Two women from central Alberta have teamed up to create a new children’s book.
Sandra Ladwig, 81, of Red Deer, started creating stories in grade 6 by writing them on paper napkins, brown paper bags and in newspaper margins. In 2021, she comes out The tiger in your dreamswhich features 14 short stories about adoptees researching and contacting their birth families.
His latest creative project, The Pelican and the Hooting Owlis his first foray into children’s literature.
“I first had the idea of the names. I thought an owl named Horace was good. Then I thought a pelican would fit in with an owl, so that’s how it all started,” Ladwig said, adding that the pelican’s name is Priscilla.
The Pelican and the Hooting Owl is described as a story of wisdom, joy and true friendship between two creatures who learn to get along and share through hardship.
Last spring, Ladwig contacted the Golden Circle Seniors Resource Center to ask if he knew of an artist who might be interested in illustrating a children’s book. This is how Ladwig met the artist Penhold Annie Burik, who was the illustrator of The Pelican and the Owl Hoot.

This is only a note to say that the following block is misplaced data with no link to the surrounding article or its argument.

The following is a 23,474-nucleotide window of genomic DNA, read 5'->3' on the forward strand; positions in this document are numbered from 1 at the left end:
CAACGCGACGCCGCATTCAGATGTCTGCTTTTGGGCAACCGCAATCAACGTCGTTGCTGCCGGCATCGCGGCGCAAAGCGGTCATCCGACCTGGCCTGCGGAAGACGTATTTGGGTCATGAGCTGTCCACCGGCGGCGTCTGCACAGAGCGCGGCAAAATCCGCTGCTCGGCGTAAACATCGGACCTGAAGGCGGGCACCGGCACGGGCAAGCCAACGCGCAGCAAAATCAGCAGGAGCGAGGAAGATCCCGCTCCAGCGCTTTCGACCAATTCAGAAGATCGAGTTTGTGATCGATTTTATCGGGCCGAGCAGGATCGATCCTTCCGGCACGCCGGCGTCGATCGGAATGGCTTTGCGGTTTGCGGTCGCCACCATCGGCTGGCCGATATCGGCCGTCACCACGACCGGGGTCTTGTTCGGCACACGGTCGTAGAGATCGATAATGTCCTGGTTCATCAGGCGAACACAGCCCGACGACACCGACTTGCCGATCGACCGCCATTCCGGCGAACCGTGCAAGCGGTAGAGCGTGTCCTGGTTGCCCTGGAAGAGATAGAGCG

Burik is an artist and graphic designer born in Montreal and mother of a teenager. She says art has always been a passion for her.
“In grade 5, I won the 1988 Calgary Olympics drawing contest,” Burik said.
“I was so excited to win a Calgary Olympics hoodie. This kind of gave me pride and perseverance to pursue art. … I have always drawn, painted and now give art lessons to children.
Burik said the story features characters with positive qualities.
“Priscilla is a caring and compassionate bird. These characteristics you need to spread so that children can identify with a caring mother or someone who takes care of them,” she said, adding that Artistic inspiration comes from nature, so illustrating a book with animal characters was a good choice.
Ladwig, who is a mother, grandmother and great-grandmother, said she hopes to help inspire children to write their own stories.
“Write down your thoughts and bring them to life by giving them characteristics,” she said.
“They can be animals or people. I want to encourage children to draw and write stories, even if the story is only one page long.
Ladwig already has a second children’s book in mind. But in the meantime, the goal is to free The Pelican and the Hooting Owl over the next month at local bookstores and libraries.